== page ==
3. Time is relative, especially with a remote workforce. A morning meeting for your East Coasters is going to be a really early morning for your West Coast people!

When you're figuring out what time to schedule events, think about your audience. When is your target persona generally free?

A good rule of thumb is: If your audience is primarily in the US, stick to start times between 10 AM West Coast time and 3 PM East Coast time. This is a range that helps you avoid the very beginnings and ends of everyone's day.

Note: Day and time aren't the only factors to consider

We've spent a lot of time talking about timing because, well, that's the focus of this blog! However, there are other factors that impact your registration and show rates, so you'll want to keep that in perspective.

For example, one big takeaway from our report was that what you name your webinar can impact how many people sign up. Surprisingly, the data showed that people don't respond well—at all!—to events that have the word "webinar" in the title.

‍That's right: People don't want to attend webinars that are called webinars.

We've got some theories on why this is, but what this means for you is you'll need to think expansively and come up with some alternative names for your events if you want to optimize to get the most registrants.

An on-demand strategy can complement your events

Alright! We've covered a lot of ground so far.

You now know that mid-week is when most webinars are hosted, signed up for, and attended. You also know there's no true way to optimize for what time your webinar should be. And, you know to steer clear of using the word "webinar" in your title.

What else do we want you to know? Well, webinars shouldn't be a "one and done" affair—and you should plan ahead to have your webinar content available on demand for attendees (and others!).

In fact, our data shows that 98% of digital event attendees expect to be able to access the content afterward. We have to give the people what they want, right?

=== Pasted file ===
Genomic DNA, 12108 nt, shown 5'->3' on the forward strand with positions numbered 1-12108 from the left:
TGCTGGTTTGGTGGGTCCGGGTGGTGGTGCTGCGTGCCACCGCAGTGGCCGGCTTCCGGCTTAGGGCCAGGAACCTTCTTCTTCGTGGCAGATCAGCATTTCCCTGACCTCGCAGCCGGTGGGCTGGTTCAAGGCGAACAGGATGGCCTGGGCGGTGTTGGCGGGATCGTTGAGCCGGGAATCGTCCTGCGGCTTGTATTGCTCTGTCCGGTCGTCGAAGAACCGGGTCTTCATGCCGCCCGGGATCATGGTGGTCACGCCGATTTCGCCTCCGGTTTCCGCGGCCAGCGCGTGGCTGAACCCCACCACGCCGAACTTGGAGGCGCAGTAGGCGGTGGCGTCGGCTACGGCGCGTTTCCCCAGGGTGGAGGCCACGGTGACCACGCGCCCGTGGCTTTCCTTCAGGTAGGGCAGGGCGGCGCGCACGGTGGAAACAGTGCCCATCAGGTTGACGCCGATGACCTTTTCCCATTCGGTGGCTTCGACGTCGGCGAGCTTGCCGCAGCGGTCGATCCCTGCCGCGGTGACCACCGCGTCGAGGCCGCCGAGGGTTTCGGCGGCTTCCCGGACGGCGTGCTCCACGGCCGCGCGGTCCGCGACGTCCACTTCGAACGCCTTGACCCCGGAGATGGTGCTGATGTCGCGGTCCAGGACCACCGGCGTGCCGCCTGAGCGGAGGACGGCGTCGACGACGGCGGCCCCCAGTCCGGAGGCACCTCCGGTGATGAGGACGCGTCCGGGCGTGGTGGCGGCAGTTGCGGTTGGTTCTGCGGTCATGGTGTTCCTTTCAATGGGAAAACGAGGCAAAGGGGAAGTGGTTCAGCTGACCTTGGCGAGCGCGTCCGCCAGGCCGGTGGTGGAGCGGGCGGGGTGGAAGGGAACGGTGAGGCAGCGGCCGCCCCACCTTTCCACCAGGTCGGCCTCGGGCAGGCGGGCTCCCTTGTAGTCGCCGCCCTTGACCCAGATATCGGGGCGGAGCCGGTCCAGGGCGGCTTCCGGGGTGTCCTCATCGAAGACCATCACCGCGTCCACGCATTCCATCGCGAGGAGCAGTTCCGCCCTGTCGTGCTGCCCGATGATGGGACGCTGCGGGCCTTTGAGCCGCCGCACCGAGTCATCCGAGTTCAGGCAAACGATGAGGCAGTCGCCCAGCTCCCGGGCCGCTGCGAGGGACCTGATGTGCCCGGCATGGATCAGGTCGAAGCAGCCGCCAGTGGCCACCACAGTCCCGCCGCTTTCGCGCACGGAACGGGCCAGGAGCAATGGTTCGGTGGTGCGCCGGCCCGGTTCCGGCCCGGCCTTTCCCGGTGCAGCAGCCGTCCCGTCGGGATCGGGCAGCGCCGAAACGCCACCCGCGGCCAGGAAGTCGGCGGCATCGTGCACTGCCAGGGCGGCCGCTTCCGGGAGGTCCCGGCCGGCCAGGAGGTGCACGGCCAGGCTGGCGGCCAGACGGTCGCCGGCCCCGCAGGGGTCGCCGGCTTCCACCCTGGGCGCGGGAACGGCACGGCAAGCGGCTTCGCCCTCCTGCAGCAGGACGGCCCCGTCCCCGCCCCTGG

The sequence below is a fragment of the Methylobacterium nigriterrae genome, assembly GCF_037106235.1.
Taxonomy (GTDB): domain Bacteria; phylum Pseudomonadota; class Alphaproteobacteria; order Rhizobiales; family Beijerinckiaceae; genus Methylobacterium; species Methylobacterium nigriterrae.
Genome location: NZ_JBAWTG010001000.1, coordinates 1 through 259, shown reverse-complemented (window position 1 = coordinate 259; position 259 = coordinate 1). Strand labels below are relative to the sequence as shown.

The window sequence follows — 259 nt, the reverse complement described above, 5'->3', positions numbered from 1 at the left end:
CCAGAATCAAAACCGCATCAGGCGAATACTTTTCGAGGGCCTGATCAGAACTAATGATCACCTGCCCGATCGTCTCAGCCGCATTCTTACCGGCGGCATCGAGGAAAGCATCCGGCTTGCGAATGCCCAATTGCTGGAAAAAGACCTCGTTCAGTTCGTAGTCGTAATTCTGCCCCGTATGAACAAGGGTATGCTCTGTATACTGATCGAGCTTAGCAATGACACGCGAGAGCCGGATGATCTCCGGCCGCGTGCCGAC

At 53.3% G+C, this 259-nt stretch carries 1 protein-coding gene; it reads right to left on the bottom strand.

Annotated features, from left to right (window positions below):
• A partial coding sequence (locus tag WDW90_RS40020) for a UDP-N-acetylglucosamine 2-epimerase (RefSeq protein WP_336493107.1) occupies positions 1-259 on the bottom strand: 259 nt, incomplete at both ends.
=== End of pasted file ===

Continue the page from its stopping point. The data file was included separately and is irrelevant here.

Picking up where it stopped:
You have a few options here:

  • Host the event “on-demand” directly in your event platform. This is a low-lift way to ensure your webinar is still accessible long after the cameras stop rolling.
  • Host webinars on a webpage. Many folks like to do recaps that hit on the highlights and embed the webinar video on the blog page. Or, you could repurpose the webinar registration page to capture leads and simply “ungate” a video embed after the event.
  • Host webinars in a dedicated video library. If you have a lot of webinar content, you might want to spin up a dedicated library. This way, folks can easily navigate to one place and find all of your webinars on demand.

Once you've got your on-demand webinars up and running, share that information with your sales team so that they can use the links in outreach and prospect conversations!

You can also use your on-demand webinars to bolster your marketing strategy. For example, if your webinar is part of a larger integrated campaign, you can promote the on-demand webinar with other campaign assets.

On-demand assets also make great paid advertisements; build out campaigns that map to the webinar's target audience and use the webinar for lead generation or retargeting.

The time is right to experiment

The best angle to approach this from is the "try-angle" … see what we did there?

In other words: Just try different things! Mix it up. Schedule your event for a less popular day or time and see what happens. Experiment with different formats, various session lengths, and more.

Take notes until you figure out what works best for you. You might be totally surprised and stumble into a completely unique approach that works for your target audience and only your target audience. Yay for finding your way!

© 2024 Copyright Goldcast, Inc. All rights reserved.